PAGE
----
Lenovo Yoga 900 - Software, Performance and Fan Review

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Lenovo Yoga 900 – Software

Windows 10 comes as standard on the Yoga 900 and runs extremely well, which is to be expected considering its more than adequate spec sheet. What makes Windows 10 and the Yoga 900 a perfect match is the OS’s ability to work well in both Desktop and Tablet mode. The 900 will switch Windows between the two modes depending on how you use it. Rotate the screen much past the 90-degree angle, and the OS will transfer into Tablet mode (it will ask you initially, but you can set it to do so automatically).

Related: Windows 10 review

Yoga900TabletMode

Overall, programs ran smoothly – and if it weren’t for Lenovo’s issues with bloatware, this would have been one of the best examples of a Windows 10 laptop.

Earlier this year, Lenovo was caught installing adware in the form of Superfish on several of its laptops. Superfish collects data, such as web traffic information, to push adverts to users. Following the fiasco, Lenovo promised to “significantly reduce preloaded applications” and “become the leader in providing cleaner, safer PCs”.

Having used the Yoga 900, I can say that, thus far, the company has hardly lived up to that promise. The Yoga 900 came with a host of Lenovo-branded bloatware including Photo Master, Lenovo Companion, Settings, SHAREit, Lenovo ID, OneKey Recovery and REACHit.

It should be said, however, that these programs didn’t continually interrupt me. As such, logging into Windows was a mercifully straightforward process, devoid of the flashing notifications and pop-ups demanding sign-ins and registrations that are an inevitable result of overloading machines with third-party software.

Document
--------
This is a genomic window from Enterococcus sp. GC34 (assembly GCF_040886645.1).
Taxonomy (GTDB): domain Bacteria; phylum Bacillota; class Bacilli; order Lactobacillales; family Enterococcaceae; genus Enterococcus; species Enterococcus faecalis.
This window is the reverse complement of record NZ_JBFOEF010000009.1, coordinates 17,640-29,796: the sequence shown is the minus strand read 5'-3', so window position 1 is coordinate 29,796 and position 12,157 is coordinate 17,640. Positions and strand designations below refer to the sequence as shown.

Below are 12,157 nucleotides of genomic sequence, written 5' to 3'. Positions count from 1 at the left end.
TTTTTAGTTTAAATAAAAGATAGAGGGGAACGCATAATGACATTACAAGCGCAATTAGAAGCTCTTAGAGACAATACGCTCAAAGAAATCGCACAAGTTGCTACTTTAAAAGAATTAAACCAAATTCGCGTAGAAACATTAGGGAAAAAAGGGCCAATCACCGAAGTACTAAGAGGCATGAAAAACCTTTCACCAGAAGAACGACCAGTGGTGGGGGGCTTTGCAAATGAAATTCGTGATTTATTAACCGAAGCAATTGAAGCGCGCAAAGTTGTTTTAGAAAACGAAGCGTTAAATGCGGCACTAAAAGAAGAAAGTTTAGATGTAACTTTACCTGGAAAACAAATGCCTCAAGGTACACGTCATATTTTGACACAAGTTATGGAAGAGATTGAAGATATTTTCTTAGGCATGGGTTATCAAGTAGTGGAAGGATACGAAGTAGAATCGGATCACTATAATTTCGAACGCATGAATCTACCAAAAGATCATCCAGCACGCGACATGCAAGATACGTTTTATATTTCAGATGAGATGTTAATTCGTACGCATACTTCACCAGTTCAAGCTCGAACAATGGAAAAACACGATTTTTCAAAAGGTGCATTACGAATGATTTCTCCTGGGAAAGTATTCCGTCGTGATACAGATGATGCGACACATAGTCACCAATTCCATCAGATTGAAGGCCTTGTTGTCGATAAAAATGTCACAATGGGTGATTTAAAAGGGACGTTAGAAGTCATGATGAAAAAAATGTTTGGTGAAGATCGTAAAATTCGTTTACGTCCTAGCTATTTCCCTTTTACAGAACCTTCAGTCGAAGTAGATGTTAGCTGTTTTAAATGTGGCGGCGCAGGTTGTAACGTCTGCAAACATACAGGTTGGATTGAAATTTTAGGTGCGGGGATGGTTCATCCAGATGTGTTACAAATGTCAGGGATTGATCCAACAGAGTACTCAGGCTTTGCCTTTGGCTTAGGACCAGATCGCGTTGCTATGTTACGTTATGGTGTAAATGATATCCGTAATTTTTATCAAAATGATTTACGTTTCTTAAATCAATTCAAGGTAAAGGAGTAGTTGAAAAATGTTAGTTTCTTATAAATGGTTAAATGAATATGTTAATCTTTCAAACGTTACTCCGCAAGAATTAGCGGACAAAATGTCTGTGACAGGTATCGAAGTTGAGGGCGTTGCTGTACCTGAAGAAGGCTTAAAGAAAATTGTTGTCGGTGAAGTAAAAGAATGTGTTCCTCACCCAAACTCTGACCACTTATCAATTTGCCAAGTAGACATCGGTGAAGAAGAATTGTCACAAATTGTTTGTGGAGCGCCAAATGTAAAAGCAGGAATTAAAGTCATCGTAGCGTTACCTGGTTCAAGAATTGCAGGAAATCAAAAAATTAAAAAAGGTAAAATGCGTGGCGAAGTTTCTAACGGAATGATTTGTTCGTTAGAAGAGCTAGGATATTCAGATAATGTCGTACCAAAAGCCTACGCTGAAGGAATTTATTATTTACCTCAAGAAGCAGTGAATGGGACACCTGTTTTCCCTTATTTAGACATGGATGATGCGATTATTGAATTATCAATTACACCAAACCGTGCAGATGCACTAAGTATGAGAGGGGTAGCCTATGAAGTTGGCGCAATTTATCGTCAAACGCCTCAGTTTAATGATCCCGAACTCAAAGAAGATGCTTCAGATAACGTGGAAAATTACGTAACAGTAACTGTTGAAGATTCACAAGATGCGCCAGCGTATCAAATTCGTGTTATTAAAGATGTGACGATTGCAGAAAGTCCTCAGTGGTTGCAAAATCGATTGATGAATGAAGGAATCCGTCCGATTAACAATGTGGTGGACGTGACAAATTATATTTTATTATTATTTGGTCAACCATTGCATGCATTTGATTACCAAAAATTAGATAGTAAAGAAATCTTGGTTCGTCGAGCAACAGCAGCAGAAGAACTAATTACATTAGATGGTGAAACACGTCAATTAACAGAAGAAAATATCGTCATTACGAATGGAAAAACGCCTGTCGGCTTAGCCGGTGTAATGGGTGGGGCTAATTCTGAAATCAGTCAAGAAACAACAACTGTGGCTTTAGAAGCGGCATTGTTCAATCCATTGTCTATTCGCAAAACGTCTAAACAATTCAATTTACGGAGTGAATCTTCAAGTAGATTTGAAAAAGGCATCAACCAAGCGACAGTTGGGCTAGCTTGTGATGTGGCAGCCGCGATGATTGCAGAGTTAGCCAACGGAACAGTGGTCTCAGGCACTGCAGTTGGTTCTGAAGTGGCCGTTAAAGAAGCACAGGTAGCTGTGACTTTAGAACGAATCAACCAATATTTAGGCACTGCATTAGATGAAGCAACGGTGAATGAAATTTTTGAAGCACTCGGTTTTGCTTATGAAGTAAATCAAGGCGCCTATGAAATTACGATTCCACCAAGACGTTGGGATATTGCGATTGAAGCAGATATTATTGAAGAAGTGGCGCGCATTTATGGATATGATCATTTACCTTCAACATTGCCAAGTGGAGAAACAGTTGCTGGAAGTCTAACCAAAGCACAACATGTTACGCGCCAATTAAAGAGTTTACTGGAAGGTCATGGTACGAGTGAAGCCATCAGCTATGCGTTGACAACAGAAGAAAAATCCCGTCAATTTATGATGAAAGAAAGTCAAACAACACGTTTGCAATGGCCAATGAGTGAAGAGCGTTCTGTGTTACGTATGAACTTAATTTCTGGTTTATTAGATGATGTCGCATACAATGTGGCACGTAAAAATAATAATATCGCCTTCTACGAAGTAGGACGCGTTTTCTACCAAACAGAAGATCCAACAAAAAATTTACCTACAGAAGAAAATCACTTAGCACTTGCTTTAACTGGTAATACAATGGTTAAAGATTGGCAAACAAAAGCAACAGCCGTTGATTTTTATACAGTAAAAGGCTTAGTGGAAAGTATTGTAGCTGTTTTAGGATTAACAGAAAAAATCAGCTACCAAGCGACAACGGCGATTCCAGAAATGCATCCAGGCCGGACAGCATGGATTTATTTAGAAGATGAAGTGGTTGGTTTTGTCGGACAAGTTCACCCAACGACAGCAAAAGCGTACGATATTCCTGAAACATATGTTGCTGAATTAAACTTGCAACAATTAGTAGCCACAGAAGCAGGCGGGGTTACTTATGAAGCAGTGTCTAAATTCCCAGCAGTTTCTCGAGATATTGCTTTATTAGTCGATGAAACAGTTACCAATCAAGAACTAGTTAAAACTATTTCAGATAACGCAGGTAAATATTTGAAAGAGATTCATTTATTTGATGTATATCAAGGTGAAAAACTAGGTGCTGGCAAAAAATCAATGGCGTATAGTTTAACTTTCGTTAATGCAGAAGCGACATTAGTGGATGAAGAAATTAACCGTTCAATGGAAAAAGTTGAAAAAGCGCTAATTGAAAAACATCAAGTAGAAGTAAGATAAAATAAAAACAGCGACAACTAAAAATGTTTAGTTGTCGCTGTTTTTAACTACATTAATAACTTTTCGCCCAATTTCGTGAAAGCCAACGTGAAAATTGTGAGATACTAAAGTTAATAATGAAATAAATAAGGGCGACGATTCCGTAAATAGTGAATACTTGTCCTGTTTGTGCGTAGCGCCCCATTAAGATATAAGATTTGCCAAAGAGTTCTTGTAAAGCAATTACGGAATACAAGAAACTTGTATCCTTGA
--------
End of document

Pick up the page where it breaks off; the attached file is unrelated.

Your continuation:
Still, I was expecting far less Lenovo software cluttering the Start menu than what I actually received.

Lenovo Yoga 900 – Performance

This is where the 900 really does the job. As mentioned previously, the review model I was using was the top-end version of the 900 series. As you’d expect, Windows 10 ran perfectly smoothly in both Tablet and Desktop mode, with programs loading extremely quickly and no sign of any slowdown or crashes.

Whether or not you have the super-boss level version of the Yoga 900, with the new i5 and i7 processors backed up by SSDs and at least 8GB of RAM in each model, this device is sufficiently equipped to deal with pretty much anything you throw at it – short of hardcore gaming.

Lenovo Yoga 900

In terms of exact configurations, you can choose between the Intel Core i5-6200U or i7-6500U processors, 8GB of RAM – which can be upgrade to 16GB – and either a 256GB or 512GB SSD.

The integrated Intel HD Graphics 520 also does enough for the average user. The 900 scored fairly well on the PCMark 8 test, clocking in at 2,403. This puts it ever so slightly ahead of the Surface Pro 4’s 2,396 and somewhat behind the Dell XPS 13 Skylake’s 2,543.

In the Geekbench multi-core scores, the 900 beat both the Surface Pro 4 and the XPS 13. While the 900 had a score of 6,786, the Surface came in at 6,727 and the XPS at 6,242.

In 3DMark: Fire Strike test, the 900 scored a respectable 834. This puts it in the range of the Surface Pro and XPS 13 (Skylake), with scores of 853 and 838 respectively. And in the Cloud Gate test it came in at 5,860, behind the Surface Pro with 6,109 and the above the XPS 13 with 5,844.

Essentially, you won’t notice much difference between the Yoga 900 and similar Ultrabooks. The device is more than capable of handling most tasks, but it obviously isn’t a gamer’s dream in terms of graphical performance.

Lenovo Yoga 900 – Fan

Lenovo claims the new metal-alloy fan is 66% more efficient at cooling than its predecessor. Judging by the amount of times the fan comes on, it would be safe to assume that the company is right.

I’m used to using a 2013 MacBook, which will fire up its fans if I use it for too long on my lap. With the 900, however, it seems as though the laptop is in constant danger of overheating judging by the amount of times the fan kicked in. It would get going at any opportunity, whirring frantically after the laptop had been on my lap for only a minute or two.

In fairness, I didn’t notice that the 900 felt particularly hot at any point, which isn’t surprising given that the overzealous fan didn’t give it the chance any way.